Is the realized volatility good for option pricing during the recent financial crisis?

Yow Jen Jou, Chih Wei Wang, Wan Chien Chiu

Research output: Contribution to journalArticlepeer-review

7 Scopus citations


The contributions of this paper are threefold. The first contribution is the proposed logarithmic HAR (log-HAR) option-pricing model, which is more convenient compared with other option pricing models associated with realized volatility in terms of simpler estimation procedure. The second contribution is the test of the empirical implications of heterogeneous autoregressive model of the realized volatility (HAR)-type models in the S&P 500 index options market with comparison of the non-linear asymmetric GARCH option-pricing model, which is the best model in pricing options among generalized autoregressive conditional heteroskedastic-type models. The third contribution is the empirical analysis based on options traded from July 3, 2007 to December 31, 2008, a period covering a recent financial crisis. Overall, the HAR-type models successfully predict out-of-sample option prices because they are based on realized volatilities, which are closer to the expected volatility in financial markets. However, mixed results exist between the log-HAR and the heterogeneous auto-regressive gamma models in pricing options because the former is better than the latter in times of turmoil, whereas it is worse during the rather stable periods.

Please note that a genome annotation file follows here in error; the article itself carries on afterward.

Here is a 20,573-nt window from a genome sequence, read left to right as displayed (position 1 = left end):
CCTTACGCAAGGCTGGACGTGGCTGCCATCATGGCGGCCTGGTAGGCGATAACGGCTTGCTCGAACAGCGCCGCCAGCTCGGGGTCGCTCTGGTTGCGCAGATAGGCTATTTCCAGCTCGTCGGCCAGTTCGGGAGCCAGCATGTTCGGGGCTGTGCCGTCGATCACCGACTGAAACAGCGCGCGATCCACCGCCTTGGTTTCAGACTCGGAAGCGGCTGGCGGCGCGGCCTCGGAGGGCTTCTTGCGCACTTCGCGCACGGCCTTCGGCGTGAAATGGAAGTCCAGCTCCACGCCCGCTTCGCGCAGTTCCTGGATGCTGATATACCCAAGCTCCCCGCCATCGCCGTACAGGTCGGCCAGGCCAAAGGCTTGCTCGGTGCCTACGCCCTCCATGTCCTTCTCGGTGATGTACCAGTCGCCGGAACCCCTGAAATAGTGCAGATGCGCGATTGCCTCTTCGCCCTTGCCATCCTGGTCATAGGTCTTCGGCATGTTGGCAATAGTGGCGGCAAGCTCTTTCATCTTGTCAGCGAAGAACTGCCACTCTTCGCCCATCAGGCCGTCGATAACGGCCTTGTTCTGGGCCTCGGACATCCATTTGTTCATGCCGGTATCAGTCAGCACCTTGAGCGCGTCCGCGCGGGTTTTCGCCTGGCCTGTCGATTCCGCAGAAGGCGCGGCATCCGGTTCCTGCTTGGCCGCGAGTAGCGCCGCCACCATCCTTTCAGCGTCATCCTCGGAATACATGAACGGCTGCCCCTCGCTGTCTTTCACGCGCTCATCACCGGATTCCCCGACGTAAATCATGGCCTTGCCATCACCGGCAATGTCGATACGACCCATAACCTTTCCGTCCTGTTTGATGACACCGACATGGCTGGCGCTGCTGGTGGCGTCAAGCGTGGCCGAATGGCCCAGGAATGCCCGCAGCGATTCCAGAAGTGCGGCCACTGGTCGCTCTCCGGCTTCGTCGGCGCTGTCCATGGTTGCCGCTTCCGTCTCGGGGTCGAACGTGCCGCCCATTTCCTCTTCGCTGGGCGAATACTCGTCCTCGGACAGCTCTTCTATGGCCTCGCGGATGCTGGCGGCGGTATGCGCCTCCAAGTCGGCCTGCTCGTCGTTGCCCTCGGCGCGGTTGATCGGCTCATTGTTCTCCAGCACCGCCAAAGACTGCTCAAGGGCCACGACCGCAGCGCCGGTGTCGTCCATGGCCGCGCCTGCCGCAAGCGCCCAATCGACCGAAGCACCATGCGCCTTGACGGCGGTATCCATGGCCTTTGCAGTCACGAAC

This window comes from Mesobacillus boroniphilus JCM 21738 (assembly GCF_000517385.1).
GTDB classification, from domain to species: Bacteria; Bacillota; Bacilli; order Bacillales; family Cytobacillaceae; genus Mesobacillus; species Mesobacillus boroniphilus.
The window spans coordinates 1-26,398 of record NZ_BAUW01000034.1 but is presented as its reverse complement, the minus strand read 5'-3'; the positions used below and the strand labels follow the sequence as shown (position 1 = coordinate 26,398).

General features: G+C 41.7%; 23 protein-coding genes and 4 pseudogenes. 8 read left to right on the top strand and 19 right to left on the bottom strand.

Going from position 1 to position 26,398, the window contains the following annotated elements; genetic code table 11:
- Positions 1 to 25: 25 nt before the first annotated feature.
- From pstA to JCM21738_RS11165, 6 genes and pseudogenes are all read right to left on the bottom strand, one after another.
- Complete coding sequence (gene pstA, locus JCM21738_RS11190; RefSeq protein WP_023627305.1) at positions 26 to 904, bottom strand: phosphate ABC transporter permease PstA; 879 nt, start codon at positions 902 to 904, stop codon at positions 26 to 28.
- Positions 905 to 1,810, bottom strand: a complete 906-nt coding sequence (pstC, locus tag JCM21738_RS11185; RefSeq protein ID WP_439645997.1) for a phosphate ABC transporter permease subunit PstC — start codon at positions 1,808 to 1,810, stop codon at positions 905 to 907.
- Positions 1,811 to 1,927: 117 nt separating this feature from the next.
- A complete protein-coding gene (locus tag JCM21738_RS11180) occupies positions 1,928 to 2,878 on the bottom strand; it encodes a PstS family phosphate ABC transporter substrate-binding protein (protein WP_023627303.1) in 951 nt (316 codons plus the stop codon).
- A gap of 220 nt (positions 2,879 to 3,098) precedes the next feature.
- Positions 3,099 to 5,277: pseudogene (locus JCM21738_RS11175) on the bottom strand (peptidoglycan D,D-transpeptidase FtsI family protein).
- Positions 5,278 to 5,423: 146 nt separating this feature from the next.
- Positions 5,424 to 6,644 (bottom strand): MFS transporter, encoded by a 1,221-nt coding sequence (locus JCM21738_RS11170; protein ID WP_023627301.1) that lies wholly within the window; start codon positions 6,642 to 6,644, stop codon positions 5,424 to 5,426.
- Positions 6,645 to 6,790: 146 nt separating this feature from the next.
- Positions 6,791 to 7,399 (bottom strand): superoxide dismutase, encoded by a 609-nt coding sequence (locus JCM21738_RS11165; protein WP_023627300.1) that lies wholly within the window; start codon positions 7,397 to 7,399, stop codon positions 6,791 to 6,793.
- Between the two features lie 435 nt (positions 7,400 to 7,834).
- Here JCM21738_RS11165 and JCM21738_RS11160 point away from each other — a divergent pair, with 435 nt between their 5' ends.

Original languageEnglish
Pages (from-to)171-188
Number of pages18
JournalReview of Quantitative Finance and Accounting
Issue number1
StatePublished - Jan 2013


  • HAR
  • Log-HAR
  • Option pricing
  • Out-of-sample pricing performance
  • Realized volatility


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